Europe’s Quickly Shrinking Population Could Turn Migrants From Problem To Opportunity

Europe’s Quickly Shrinking Population Could Turn Migrants From Problem To Opportunity

Europe’s population is shrinking with experts predicting grave economic and social implications if the trend is not reversed.

In some regions of Spain, deaths outnumbered births 2 -1 and experts say this could rise to 3-1 in the coming years. The country’s falling population growth is not helped by its economic situation, which has brought a mass exodus of young people migrating for better career prospects, something also being experienced in other southern European countries.

As we’ve covered previously, entire villages are for sale as populations continue to shrink.

Experts say that if the exodus of young people continues there could be shortages of skilled workers, especially in health services, which would affect the providing of care for rapidly growing numbers of elderly.

Portugal, similar to Spain, has a population that’s been shrinking since 2010. Projections suggesting it could drop from to 6.3 million from the current 10.5 million by 2060. Portugese Prime Minister Pedro Passos Coelho acknowledged the crisis, saying “we’ve got really serious problems.”

Coelho said the next 10 to 15 years will be a crucial time and if no action is taken to reverse the trend “these issues will only be solved by a miracle.”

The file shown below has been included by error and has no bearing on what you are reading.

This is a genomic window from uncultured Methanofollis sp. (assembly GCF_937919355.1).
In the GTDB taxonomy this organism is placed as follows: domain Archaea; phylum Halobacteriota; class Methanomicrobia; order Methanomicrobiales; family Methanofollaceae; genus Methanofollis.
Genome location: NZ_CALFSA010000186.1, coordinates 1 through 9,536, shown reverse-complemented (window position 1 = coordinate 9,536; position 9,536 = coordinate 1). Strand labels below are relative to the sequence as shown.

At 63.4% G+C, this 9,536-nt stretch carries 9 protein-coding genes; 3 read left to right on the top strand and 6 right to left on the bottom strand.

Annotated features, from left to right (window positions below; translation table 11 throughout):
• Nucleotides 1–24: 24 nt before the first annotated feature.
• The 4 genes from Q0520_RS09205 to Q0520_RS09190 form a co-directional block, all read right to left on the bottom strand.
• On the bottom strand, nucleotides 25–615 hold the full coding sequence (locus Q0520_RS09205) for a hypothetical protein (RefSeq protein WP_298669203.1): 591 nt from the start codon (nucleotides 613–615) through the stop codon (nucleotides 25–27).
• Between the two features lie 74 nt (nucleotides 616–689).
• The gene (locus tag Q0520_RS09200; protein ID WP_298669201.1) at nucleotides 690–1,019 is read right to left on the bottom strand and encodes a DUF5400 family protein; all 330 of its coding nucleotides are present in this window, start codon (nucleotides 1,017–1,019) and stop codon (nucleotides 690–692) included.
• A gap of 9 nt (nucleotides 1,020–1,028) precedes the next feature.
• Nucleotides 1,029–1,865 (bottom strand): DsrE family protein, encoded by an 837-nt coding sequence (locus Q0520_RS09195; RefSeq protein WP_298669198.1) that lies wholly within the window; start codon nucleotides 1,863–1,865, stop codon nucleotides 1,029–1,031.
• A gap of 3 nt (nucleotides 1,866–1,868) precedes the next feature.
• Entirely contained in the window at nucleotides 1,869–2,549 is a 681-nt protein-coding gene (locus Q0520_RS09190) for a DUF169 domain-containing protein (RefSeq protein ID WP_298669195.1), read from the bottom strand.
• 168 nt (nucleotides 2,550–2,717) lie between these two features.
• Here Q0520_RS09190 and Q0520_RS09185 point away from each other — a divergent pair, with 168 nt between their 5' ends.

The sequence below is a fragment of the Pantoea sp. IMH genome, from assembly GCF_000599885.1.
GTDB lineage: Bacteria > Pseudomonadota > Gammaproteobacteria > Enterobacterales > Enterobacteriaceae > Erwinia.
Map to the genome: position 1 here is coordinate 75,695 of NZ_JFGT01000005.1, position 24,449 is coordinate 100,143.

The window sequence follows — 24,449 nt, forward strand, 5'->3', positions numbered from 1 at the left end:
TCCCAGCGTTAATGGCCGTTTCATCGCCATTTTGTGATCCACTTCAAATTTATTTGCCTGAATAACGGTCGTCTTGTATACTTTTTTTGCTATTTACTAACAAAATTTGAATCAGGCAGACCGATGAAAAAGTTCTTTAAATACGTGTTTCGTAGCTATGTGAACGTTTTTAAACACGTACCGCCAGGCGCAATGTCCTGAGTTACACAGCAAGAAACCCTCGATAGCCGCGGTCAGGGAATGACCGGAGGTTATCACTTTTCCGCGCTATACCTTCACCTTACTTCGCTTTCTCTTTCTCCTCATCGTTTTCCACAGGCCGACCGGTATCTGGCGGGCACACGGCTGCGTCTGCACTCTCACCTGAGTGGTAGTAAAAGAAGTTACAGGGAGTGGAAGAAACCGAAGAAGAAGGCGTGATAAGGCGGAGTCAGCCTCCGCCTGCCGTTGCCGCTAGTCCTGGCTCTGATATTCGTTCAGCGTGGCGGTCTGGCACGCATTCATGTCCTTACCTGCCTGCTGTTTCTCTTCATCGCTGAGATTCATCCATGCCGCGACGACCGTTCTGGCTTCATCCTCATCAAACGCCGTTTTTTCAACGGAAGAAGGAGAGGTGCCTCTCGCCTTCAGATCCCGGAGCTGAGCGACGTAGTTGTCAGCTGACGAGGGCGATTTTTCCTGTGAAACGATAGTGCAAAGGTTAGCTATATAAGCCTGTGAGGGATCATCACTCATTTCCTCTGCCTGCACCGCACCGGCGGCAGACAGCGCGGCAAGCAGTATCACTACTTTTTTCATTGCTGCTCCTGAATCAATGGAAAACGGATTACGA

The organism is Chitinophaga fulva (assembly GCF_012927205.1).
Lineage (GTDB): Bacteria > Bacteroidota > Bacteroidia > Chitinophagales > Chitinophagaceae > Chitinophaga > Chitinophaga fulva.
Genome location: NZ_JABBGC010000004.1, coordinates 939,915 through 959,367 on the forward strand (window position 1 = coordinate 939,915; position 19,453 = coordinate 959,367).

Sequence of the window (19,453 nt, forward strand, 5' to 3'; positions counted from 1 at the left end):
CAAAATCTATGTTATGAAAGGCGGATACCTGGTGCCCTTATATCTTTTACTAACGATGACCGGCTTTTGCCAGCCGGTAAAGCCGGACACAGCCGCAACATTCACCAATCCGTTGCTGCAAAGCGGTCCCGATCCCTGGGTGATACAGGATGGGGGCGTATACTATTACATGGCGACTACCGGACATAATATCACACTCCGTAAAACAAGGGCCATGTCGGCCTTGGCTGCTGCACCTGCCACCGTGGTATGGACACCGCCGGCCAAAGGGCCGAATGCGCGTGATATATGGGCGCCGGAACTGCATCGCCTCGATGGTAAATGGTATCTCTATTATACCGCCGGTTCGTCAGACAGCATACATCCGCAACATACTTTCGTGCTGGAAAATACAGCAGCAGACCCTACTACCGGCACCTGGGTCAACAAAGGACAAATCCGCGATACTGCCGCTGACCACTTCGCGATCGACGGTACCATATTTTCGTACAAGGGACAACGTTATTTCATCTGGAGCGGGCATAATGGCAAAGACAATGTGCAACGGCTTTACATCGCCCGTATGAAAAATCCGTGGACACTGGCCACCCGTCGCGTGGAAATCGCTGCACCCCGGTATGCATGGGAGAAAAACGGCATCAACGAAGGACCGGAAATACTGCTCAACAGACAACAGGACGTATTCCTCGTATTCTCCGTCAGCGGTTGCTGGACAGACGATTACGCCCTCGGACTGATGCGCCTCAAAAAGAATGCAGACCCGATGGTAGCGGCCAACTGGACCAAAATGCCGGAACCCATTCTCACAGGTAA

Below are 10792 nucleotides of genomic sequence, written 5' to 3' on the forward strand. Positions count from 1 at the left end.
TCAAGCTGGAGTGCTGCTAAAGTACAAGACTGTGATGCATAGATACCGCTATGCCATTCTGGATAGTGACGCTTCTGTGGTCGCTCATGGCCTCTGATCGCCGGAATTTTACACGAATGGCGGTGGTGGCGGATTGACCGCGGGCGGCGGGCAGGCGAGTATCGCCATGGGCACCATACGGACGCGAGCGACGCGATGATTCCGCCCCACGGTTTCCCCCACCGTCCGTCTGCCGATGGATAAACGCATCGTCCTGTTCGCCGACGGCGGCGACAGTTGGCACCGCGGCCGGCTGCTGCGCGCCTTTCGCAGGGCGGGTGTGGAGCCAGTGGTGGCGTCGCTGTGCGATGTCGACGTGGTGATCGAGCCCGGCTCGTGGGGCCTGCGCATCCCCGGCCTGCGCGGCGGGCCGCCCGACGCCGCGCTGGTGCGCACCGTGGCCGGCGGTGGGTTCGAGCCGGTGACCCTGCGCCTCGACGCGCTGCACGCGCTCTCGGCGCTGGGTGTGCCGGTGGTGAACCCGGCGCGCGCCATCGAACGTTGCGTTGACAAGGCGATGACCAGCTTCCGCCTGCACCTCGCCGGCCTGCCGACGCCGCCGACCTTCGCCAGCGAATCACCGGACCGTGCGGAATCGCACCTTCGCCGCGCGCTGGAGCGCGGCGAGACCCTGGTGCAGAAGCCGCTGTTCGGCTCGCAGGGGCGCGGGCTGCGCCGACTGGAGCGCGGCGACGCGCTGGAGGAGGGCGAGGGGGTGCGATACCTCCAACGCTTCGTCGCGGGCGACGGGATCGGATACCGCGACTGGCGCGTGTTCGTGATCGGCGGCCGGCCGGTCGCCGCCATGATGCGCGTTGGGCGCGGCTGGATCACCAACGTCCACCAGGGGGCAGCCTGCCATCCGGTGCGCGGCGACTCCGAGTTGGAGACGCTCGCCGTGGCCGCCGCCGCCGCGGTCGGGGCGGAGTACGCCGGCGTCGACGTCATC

Eurostat agency predictions show that by 2050, Portugal will have the smallest proportion of children of any country in Europe – 11.5% of the population will be under the age of 15. Hundreds of schools, toy shops and other stores which in the past have catered for children are already shutting their doors and motels are being converted into nursing homes.

Coelho has asked the the European Union to make falling birthrates a priority.

“This question has a dimension that is not strictly national — the manner in which urban life is organised,” he said

Last year Coelho formed a commission to look into methods of reversing the dwindling birthrate. Commision head Professor Joaquim Azevedo said research shows that if the trend is not reversed it could leave the country “unsustainable in terms of economic growth, social security and the welfare state.”

“We are losing our population, as we know. These matters are crystal clear. It is a reality. Facts are facts and that is what is happening, ” said Azevedo.

In Italy the Government is encouraging Italians to have children. Last year Prime minister Matteo Renzi announced plans to give low-income couples a monthly “baby bonus” of $94.

Germany last week received a rare bit of good news population wise – the country’s birth rate was found to be at its highest for 13 years – but experts say this effort will have to be maintained because, according to government predictions, the population is on course to dwindle from 81 million to 67 million, with the workforce dropping by 7 percent to just 54 percent, by 2030.

Only Scandinavia appears to be bucking the downward population trend and experts attribute this to stable economies, generous parental leave systems, and high net immigration, especially in Sweden and Norway.

Immigration has also propped up the population in France and Britain but their growth figures are also dropping.

Ironically record numbers of refugees are risking their lives to enter Europe illegally from Africa and the middle east. Perhaps Europe may revise their thinking on migrants and embrace instead of discourage them.